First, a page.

Rifle covers

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Thinking about wool blanket cover for my new Frontier flintlock. I have a couple of nice buckskin fringed ones from October Country on other guns that will fit the flintlock.
Just curious, blanket might be more correct to early 1800’s? Thoughts?
 
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Guns were sometimes sold with ‘flannel’ socks. Flannel in this case being wool flannel.
wool isn’t water proof but turns alight rain.
In cool dry weather it I’ve not had a problem with condensation that a leather cover has given me. And if I do the work it keepsmy guns rust free.
But.
It can hold lots of water. Make sure it goes on dry, cause it can fool you.
All my guns go in a wool cover when I’m out
but I think they are more popular today then in the past
 

smo

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A33B303A-2A25-4028-B51E-A9B371F7B903.png

I have a padded gun sleeve that I use for transporting and tree stand use.

It’s made of heavy cloth fabric.. not HC/PC or water resistant…

But it has saved a couple of love bumps…👍

I had one of the fringed leather ones too..
I never had any issues with it.

But I didn’t use it for storage either.👍
 

Andrewmtnman

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I just bought a wool blanket cover from tow. My thought was, I will not store the rifle in there for long periods but more to travel from truck to shooting bench and it may be more forgiving to a bump or two than a leather case. Plus I’ve had a bad experience once when I stupidly left my six shooter in my leather and, well, it’s never looked the same
 

Gkarp429

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I use horse blanket from October Country and leather cases. I try to to wipe down dirty guns with my version of moose milk really well, before re-casing in any fabric or leather. Don’t want old powder residue in there when I put a cleaned gun back in.
 
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These folks will get back to me with what they have in stock and maybe even make one from same blanket as my capote.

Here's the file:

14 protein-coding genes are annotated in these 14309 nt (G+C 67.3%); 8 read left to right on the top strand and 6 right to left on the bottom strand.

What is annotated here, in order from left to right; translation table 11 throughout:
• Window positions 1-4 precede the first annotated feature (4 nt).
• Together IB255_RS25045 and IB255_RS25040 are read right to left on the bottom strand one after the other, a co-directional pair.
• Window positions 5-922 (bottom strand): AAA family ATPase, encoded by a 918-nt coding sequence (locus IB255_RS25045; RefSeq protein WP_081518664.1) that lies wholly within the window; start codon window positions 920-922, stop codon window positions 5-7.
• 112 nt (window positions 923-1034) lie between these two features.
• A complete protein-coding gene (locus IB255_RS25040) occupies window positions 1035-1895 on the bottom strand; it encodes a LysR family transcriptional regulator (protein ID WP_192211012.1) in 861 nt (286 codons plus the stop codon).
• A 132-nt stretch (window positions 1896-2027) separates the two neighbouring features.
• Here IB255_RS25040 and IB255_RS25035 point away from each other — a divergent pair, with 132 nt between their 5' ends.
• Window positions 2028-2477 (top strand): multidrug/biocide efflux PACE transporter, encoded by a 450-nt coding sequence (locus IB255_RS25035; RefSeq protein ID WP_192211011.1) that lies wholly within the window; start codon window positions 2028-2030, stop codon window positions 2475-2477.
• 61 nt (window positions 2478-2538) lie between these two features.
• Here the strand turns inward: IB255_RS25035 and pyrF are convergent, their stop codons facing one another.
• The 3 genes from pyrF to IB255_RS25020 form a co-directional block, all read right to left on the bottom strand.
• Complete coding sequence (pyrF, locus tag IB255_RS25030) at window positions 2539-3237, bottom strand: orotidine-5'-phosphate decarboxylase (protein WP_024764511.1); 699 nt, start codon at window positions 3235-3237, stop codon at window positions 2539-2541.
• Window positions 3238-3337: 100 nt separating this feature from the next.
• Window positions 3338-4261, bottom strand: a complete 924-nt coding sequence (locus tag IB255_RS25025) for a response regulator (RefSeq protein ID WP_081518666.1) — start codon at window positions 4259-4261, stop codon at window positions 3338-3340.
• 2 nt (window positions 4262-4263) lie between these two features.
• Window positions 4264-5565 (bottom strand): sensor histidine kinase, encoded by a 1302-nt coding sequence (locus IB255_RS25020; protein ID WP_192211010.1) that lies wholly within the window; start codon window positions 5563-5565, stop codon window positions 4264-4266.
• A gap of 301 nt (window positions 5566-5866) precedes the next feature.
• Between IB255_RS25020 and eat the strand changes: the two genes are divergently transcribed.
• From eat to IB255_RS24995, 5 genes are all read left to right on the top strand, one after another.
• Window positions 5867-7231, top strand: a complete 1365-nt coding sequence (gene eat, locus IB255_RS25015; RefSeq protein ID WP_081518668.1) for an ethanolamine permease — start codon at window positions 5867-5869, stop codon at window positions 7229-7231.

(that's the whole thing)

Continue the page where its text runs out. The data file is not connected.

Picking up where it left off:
This is what I use now...I have a chocolate brown one for the flintlock.
March 20th 21a.jpg
 
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Dixie Gun had / has one that looks like the Mexican serape blanket material, it has a moisture resistant inner liner, I use it for transportation and putting my rifle to bed at night at rendezvous, during the day I have a traditional leather case that I made. . It attracts moisture if damp so I don't leave rifle in it for long
 
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I would not store any gun in any case, with the exception of cased pistols.
IMHO cases are for transport. I have two. One is rigid heavy plastic with a cushioned interior and can be pad locked. I have used it for airline travel. The other is water proof fabric and cushioned interior. My go to the range case.
I have not found anything but gun slips that are long enough for my long rifle. It gets wrapped in blankets and bungeed down for range trips.
 
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My guns are in a safe or on the wall. For transport they are moved in a thick black zippered case that has a long pocket on the outside for the range rod. Cases are made in W. Va. by an American co. and really do an excellent job of protecting the gun.
 

oreclan

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My first gun sleeve was made of dark brown pigskin leather I bought in 1972 from a store in San Francisco. It worked well; however I thought a waste of leather.
Since then I have made my gun sleeves from two layers of cloth. The inner layer is of flannel and the outer layer is of tougher material such as cotton pillow ticking or upholstery fabric. You can use colorful or drab material as you please to match their intended use, and to make it easy to identify your gun in the rack or leaning against the building or tree , etc. as necessary.
After cutting both fabrics to size, I match the "right sides" together sew the three sides, then turn them inside out , fold in half lengthwise ,and sew the "nose" and long side together leaving abought eight inches open on the long side. I attach some ties of woven tape to the open corners , and hem the opening.
These have worked well over the years. They are cheap and protect each muzzleloader from scratches.
 
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